After spending about 30 minutes at the site we decided to head back, but not before I recorded the GPS coordinates of the structure. I also recorded the GPS cords for the old logging road that went to the building. You can find those cords at the end of this article.
So what was this thing? Clearly it wasn't a hotel. Not quite big enough. But surely it wasn't a house due to its concrete block and somewhat fortified build. The following Monday, I emailed the Heritage Program at Land Between The Lakes and they shared with me that it was in fact a house. I couldn't believe it.
The home was built sometime before the creation of LBL by a riverboat captain named Grover Marler. He built this place as a retirement home for him and his wife. Jamie Bennett, the director at the Heritage Program, sent me an aerial photo of Mr. Marler's home when Lake Barkley was first flooded (photo is below). I also was able to find a TVA archives photo of his home before it was purchased to create Land Between The Lakes in the 1960s - some 50 years ago.
When I saw that TVA photo, I was really surprised. Some of the aspects of the home were unusual, not to mention it was entirely built out of concrete block. Glass sliding doors dominated the front. The flat roof had a chain-link fence around the top and the porch's rails were chain-linked as well. We did correctly identify the garage area before we knew for sure what it was.
The home had a driveway leading up to it from the old state highway (KY 522). The old logging road we took to get to the structure isn't on any of our old maps. Perhaps one of the most interesting revelations is that this home at one time had a view of Lake Barkley. While we were there, we certainly couldn't see the lake and had no clue it was just a few hundred feet away.
Now stay with me for just a second. Something hit me when I saw that old TVA photo of Mr. Marler's home. Could you imagine how he would have reacted if someone had showed him a picture of what his retirement home would look like in the year 2013? Stunned. Shocked.
Did our country suffer an apocalypse? Did the Rapture take place? What in the world happened?
Imagine seeing a photo of your current home in 50 years - heck, even 20 years - gutted, painted with graffiti, littered with beer bottles and cans, and reclaimed by the forest. How would you react?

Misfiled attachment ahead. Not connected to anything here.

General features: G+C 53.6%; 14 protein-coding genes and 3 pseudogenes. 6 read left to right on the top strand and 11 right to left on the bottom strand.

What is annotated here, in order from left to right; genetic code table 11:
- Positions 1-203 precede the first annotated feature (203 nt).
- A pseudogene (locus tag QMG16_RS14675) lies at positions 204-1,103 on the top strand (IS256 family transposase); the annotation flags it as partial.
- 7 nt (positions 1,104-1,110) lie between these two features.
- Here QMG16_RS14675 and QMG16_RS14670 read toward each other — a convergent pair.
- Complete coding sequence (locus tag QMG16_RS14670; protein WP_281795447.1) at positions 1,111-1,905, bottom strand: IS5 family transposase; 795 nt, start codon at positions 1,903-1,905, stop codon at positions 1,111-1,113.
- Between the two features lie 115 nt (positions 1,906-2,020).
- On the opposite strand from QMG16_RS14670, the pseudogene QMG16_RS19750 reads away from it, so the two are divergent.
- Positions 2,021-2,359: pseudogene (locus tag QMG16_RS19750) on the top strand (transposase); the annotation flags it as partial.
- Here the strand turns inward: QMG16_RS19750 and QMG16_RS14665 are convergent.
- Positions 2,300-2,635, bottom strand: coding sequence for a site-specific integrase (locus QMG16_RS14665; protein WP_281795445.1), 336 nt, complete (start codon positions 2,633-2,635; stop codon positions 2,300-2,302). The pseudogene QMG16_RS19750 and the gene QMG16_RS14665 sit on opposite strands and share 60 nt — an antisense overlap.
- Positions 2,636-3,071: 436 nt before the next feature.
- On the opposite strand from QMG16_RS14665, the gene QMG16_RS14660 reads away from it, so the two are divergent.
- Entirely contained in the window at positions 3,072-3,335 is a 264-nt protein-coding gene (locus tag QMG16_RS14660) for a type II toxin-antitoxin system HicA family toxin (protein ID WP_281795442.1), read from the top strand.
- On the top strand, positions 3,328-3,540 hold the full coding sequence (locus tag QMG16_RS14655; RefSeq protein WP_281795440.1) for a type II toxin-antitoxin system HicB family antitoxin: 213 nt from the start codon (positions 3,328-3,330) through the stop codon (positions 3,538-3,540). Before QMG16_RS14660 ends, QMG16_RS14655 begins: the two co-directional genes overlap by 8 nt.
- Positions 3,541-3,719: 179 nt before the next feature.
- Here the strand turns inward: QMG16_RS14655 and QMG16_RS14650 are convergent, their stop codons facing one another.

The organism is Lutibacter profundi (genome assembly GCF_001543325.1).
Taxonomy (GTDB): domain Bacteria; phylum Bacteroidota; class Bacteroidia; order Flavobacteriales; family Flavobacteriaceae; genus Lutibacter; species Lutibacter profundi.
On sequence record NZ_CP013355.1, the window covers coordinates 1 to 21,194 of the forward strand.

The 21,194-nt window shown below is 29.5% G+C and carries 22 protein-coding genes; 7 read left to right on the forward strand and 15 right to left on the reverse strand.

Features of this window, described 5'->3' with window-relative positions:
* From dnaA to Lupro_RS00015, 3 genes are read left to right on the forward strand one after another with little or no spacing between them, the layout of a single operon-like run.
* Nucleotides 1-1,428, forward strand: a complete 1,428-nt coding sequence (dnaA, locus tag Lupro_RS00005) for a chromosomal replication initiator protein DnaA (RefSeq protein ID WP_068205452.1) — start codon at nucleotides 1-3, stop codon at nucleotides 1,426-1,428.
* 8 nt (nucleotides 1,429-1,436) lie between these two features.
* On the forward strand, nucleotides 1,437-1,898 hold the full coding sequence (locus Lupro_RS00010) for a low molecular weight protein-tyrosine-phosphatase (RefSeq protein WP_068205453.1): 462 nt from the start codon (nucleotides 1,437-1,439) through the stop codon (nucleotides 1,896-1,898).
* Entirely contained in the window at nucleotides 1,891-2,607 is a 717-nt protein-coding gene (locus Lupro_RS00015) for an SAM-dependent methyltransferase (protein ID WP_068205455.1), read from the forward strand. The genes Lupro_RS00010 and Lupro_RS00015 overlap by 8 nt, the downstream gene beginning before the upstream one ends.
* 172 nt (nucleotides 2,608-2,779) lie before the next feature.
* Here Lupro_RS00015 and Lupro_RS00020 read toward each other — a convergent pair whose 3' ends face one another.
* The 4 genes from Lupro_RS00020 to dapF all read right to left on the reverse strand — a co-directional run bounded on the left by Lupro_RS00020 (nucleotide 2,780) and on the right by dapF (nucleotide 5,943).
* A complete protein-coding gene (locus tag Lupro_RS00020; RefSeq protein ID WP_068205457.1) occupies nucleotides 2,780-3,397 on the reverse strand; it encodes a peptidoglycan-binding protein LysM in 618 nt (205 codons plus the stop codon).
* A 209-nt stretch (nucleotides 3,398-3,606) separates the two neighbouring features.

That deep thought isn't the emphasis of this article, but it is something that struck me.
If you like visiting and exploring abandoned places, this is right up your alley. But before you go, remember this:
- Leave no trace. If you go, don't contribute to the hordes of beer cans and bottles already there. The place is a borderline dump. And don't test your artwork skills with spray paint, either. Even a couple of trees near the building had spray paint on them.
- Respect the property. Years ago the blood, sweat and tears of a retired riverboat captain went into this building - his dream home. Remember that when you walk around.
- Be safe! That second-floor right side doesn't look too good. I wouldn't walk on it. We also noticed thousands of mud-dauber nests, with at least one active with wasps.
- Consider not taking your kids. Your children will be exposed to extreme profanity, graphic depictions of vulgar activity, anarchist symbols and artwork promoting Satanism. Sounds like a good time, huh?
To get there from the Trace, take LBL 112 1.7 miles to LBL 120. Go to the GPS coordinates of 36.98377'N / 88.14180'W. It is a little over a mile down LBL 120. At those coordinates, you'll see an old impassible road going right. Park there and go about 0.1 to 0.2 miles, following the trail. The structure is at 36.98716'N / 88.142'W.
Mr. Marler's Home in the 1960s. TVA Photo.
Mr. Marler's Home Today
The sagging second floor with the tore up post
Aerial shot during the 1960s of the Marler Home when Lake Barkley was being created
The trail leading to "Hotel California"
Old driveway leading up to the home.